November is traditionally the stock market's second best month

The Ticker

November 01, 1995|By JULIUS WESTHEIMER


November is the year's second strongest Wall Street month, rising an average 1.5 percent over 44 years. Best month: December.

The 1996 Stock Trader's Almanac says, "There have never been losses in the June-December period of any election year. If there's weakness, it will be in the first five months of 1996."

BGE stock is listed under "Our 10 Current Electric Utility Favorites" in S&P Outlook, Oct. 25.

RECENT ANNIVERSARY: "Oct. 29, 1929, was the most devastating day in stock market history. Great blocks of stock were offered for whatever they would bring. Air holes, which bankers were to close, opened wide. In one brokerage house an employee fainted from fatigue, was revived and put back to work again." ("The Great Crash: 1929," by John Kenneth Galbraith.)

LOOKING AHEAD (1): People ask if I think a 1929-1932 type crash (Dow Jones down 88 percent) will happen again. I think it will not. One reason: In the 1920s investors and speculators needed only 10 percent margin (deposit) to buy stocks. Today, 50 percent. Another reason: Recent proliferation of pension funds, mutual funds, etc., which are big stock buyers.

LOOKING AHEAD (2): "At this point you can sleep well with bonds." (Forbes, Nov. 6.) "Son, bonds are the house you live in." (My father, a stock broker many decades ago.)

"Only 45 percent of newsletters are bullish, and that's good. When over 65 percent are optimistic, that's bad, meaning people are fully invested and can't buy more unless they sell." (Investors Intelligence)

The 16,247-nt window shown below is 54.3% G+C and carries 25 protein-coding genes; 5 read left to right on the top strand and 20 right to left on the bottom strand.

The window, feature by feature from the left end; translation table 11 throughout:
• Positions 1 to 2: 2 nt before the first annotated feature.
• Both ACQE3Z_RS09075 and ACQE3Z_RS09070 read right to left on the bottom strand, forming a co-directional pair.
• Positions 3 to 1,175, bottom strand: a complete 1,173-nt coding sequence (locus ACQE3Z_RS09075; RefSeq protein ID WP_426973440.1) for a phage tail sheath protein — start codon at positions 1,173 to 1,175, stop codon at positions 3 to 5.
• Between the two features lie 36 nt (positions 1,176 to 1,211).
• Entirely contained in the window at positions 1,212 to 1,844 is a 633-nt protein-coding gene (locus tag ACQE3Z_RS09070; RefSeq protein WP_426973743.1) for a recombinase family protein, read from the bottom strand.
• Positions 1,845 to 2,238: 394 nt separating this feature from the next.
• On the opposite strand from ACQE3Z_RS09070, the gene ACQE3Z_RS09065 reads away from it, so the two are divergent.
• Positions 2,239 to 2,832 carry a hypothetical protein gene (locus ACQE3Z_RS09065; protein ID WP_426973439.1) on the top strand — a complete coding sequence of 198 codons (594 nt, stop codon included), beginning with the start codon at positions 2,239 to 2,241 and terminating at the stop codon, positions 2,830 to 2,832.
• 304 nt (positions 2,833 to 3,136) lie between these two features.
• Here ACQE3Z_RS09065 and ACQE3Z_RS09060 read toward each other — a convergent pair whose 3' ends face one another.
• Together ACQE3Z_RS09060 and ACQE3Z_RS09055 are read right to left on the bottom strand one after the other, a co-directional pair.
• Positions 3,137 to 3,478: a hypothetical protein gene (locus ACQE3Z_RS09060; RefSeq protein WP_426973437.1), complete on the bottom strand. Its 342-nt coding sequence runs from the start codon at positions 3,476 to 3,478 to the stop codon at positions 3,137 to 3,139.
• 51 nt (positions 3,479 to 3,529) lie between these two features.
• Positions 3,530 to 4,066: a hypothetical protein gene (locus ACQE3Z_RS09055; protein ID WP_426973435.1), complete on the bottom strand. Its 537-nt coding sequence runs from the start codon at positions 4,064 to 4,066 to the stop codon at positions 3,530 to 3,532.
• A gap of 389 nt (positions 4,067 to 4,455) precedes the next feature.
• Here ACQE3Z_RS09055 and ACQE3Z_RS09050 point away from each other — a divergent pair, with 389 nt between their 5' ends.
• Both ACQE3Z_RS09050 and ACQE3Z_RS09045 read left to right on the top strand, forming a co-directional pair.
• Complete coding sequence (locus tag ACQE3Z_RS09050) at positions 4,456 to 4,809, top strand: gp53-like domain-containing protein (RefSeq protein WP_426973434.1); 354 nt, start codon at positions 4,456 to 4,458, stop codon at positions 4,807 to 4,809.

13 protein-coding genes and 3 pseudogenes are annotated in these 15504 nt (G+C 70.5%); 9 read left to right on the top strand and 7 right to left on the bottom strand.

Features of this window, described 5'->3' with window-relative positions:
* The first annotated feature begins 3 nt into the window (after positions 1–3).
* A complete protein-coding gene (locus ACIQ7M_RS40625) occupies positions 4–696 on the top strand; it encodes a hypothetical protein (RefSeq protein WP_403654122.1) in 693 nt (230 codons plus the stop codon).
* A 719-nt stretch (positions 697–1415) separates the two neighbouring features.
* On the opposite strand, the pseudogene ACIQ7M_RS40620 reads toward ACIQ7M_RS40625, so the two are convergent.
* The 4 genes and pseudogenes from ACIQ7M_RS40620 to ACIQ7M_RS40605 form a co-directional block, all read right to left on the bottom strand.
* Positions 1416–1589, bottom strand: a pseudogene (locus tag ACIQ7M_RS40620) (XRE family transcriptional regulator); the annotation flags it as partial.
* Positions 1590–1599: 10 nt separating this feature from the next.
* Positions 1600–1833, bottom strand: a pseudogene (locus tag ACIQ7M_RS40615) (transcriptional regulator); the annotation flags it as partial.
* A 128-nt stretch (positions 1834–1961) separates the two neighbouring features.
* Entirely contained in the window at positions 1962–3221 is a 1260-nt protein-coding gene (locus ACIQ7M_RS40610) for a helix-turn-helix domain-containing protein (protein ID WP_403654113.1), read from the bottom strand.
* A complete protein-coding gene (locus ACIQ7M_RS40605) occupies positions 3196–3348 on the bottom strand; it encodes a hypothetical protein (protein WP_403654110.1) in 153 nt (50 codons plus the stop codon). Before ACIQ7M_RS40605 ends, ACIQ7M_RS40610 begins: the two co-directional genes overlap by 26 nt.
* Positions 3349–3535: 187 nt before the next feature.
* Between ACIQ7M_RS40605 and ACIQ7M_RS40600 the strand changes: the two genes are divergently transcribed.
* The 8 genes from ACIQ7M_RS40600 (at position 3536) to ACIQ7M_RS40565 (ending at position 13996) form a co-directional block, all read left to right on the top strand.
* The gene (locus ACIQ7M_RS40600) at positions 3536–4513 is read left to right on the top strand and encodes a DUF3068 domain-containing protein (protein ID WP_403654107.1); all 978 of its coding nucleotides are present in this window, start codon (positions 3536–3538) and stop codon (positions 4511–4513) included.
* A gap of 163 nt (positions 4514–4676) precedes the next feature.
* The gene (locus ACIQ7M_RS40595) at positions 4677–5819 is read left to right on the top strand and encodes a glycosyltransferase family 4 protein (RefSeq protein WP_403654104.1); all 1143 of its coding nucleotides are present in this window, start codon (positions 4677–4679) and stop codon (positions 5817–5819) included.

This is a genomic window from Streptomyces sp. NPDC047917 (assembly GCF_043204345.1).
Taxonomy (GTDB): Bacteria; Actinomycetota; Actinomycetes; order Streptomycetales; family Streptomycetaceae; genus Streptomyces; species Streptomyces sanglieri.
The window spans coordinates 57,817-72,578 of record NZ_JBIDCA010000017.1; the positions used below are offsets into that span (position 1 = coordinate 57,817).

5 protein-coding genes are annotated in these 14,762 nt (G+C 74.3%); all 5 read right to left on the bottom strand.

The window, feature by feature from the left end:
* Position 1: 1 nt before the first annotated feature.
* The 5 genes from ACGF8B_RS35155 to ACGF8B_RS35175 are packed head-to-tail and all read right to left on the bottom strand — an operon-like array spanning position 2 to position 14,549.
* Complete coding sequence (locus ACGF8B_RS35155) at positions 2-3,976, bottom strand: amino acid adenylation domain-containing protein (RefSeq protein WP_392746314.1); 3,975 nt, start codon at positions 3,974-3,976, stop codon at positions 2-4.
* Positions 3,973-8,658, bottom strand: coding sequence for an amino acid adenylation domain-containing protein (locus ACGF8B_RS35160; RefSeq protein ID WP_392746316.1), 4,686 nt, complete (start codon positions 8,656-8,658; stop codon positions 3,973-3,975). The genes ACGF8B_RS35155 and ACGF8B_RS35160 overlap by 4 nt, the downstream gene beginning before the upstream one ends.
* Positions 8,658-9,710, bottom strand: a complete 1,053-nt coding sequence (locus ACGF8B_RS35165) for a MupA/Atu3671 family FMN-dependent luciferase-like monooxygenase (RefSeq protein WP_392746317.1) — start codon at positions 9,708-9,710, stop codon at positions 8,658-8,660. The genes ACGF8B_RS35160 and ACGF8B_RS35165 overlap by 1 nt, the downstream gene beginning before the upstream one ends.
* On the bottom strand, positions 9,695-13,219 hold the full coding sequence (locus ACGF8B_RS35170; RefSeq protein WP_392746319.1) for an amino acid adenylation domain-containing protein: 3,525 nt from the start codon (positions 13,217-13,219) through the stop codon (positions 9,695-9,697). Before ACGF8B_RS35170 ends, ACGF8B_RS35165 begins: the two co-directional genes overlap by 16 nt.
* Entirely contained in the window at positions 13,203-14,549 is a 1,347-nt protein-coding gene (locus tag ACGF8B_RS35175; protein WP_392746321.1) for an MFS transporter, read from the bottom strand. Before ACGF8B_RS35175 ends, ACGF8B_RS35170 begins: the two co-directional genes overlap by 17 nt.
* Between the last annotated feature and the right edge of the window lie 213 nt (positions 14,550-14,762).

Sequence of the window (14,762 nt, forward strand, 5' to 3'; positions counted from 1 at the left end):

SAFE, NOT SORRY: "Upping auto and homeowners deductibles can save enough to buy you $1 million of 'catastrophe umbrella' insurance. You'll need it if your car accidentally injures and/or kills pedestrians. See your insurance person." (Kiplinger's Personal Finance Magazine)

DEALS ON WHEELS: "Most people finance a car for as long as they can. That's completely wrong. Put at least 20 percent down, finance it for four years or less. If you can't handle that, buy a cheaper car." (Working Woman, November)

HOPEFULLY HELPFUL: "Financial steps to take when a baby is on the way:

"Evaluate spousal health insurance to avoid duplicate coverage; estimate day care costs; create a 'slush fund' to cover cost of unpaid maternity leave; have enough money in bank to cover 3 to 6 months' living expenses; draw up a will." (Black Enterprise, November)

GOOD OPPORTUNITY: "Specialist in English as Second Language" is included in "20 Hottest Job Tracks," in U.S. News & World Report, Oct. 30.

Excerpts: "Students designated as 'limited English proficient' just jumped 22 percent Many students use a native language other than English Teachers take small groups daily to teach them basic English Fluency in another language not mandatory Typical salary $46,000."

THIS WEEK: Read Financial World (Nov. 7), about utility mergers, including comments on BGE, Potomac Electric Power and Delmarva Power & Light.

Learn about T. Rowe Price New Horizons Fund chief Jack Laporte, in a long, favorable article in Worth, November.

This week's (Oct. 30) Barron's "Big Money Poll" concludes that "portfolio managers see Dow nearing 5,000 by midyear 1996."

Business Week devotes most of this week's (Nov. 6) issue to "First Annual Computer Buying Guide."

Call (800) 772-1213 for your Social Security Personal Earnings Statement. After filling out the form SSA will send you, you'll have your earnings printout in about three weeks.

"For $12 an hour, Internet Business Center [(212) 929-0566] will teach you how to use Internet." (Success, Oct.)

I will answer your call-in "money" questions each weekday at 6:45 a.m. on WBAL-TV, Channel 11. Dial 481-8844.

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